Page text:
How might a no-deal Brexit in 2021 affect Britons in the Gulf who are planning to move to the EU and who hold UK bank accounts, investments and other financial arrangements?
Here, BBG member Jason Porter explains what is happening. Since the Brexit referendum, the focus for many British expatriates planning to live in the EU has been the larger issues like residence, healthcare and pensions rights. But as we approach the end of the transition period, other practical challenges are coming to light.
Brexit's effect on UK banks The big issue to hit the news recently is whether UK banks can continue to provide services to EU residents after Brexit. It has been widely reported that high street banks are writing to clients in some EU countries to advise that their accounts will be closed by the end of the year.
Financial institutions need to be authorised and regulated to provide services to clients in their country of residence. So far this has been relatively easy since, as part of the EU, UK regulated banks and financial advisory companies can ‘passport’ their services into the bloc.
The UK will lose these passporting rights from 1 January 2021, unless an agreement is reached to allow the current pan-EU rules to continue. So far it does not look encouraging. If the UK and EU fail to agree a deal, UK banks will need to apply for a banking licence in each country where they have clients. This would be very expensive and time consuming and, considering their overseas client base is relatively small, many (perhaps all) will opt not to.
The British banking industry body, UK Finance, told the Times newspaper that each bank is deciding whether to apply for the appropriate regulation to operate UK bank accounts or close accounts instead. A spokesman explained that “the impact on each customer will vary depending on the operating model of their bank or provider, the product or service being provided, and the legal and regulatory framework in the country in which they are resident”.
So currently much remains uncertain, particularly as we do not yet know if the UK and EU will reach an agreement or not, and some institutions may take steps to be able to provide services to EU clients while others will not. You need to speak to your bank to establish what their plans are.
Brexit's effect on other UK financial services It is not only banks which are affected, other regulated financial advice and services too. So if you continue to use a UK-based financial adviser, you need to ask them if and how they can continue to support you after Brexit if the UK and EU do not reach agreement on cross-border financial services.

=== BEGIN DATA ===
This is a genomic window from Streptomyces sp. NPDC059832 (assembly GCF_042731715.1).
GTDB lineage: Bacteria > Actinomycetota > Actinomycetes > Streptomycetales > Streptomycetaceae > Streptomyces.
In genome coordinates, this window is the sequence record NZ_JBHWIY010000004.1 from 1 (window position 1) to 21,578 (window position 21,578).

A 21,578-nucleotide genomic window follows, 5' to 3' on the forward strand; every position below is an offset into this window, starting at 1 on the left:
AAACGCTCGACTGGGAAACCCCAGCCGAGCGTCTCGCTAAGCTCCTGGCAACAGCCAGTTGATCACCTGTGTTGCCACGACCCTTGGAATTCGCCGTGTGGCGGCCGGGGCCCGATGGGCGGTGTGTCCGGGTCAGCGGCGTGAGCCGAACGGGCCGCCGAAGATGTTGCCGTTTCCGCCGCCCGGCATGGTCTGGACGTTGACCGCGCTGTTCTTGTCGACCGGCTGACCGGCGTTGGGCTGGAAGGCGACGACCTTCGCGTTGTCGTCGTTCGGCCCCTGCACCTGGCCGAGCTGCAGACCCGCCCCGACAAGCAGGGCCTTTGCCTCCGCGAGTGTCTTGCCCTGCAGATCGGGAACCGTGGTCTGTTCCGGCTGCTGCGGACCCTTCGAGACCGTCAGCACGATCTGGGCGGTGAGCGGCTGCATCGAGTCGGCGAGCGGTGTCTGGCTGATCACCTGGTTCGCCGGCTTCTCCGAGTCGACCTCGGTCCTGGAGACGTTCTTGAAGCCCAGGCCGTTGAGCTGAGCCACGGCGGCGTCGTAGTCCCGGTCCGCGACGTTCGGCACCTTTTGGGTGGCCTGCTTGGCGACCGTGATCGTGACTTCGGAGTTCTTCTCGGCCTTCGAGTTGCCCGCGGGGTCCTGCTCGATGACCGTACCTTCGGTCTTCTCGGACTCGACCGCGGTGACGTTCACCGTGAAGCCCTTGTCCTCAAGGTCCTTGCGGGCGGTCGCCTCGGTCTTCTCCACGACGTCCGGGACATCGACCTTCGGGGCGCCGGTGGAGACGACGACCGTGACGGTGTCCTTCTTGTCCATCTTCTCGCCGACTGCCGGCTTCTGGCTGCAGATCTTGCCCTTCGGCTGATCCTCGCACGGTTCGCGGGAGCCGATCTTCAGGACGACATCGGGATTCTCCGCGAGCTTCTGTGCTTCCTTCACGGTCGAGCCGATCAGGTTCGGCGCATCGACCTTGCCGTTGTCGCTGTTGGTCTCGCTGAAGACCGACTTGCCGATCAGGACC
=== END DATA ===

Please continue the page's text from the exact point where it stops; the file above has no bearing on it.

Likewise, if you have UK investments, will you be able to retain them, and will there be restrictions? For example, you may be able to keep a UK policy and withdraw money but prevented from adding or moving funds and applying for new services.
And find out if you can continue to have a ‘long-distance relationship’ with your adviser in the UK, or will you have to fly to Britain to receive advice and sign paperwork there?
The benefits of local advice Advisers living in your country of residence have first-hand experience of the complexities of the local tax and succession regime. They keep up to date on the frequent legislative changes and can react fast where necessary. They can advise on the compliant tax and estate planning opportunities available within the local regime – the way you hold assets can make a considerable difference to how much tax you pay and how easily they can be passed to heirs.
You also need to ensure your investment portfolio is suitable for your current, personal situation. Is it designed to meet your objectives and risk profile today? Does it have enough global diversification? Are you holding some assets in Euros to avoid exchange rate risk?
With very limited time left before the end of the Brexit transition period, now is the time to talk to an experienced, locally based adviser to secure financial peace of mind for 2021 and beyond.
Jason Porter is a Director of specialist expat financial advisers Blevins Franks, which has been rated Best Overall Adviser Firm in the ‘International Adviser’ magazine best practice awards. Jason is the co-author of the book ‘Retiring to Europe’.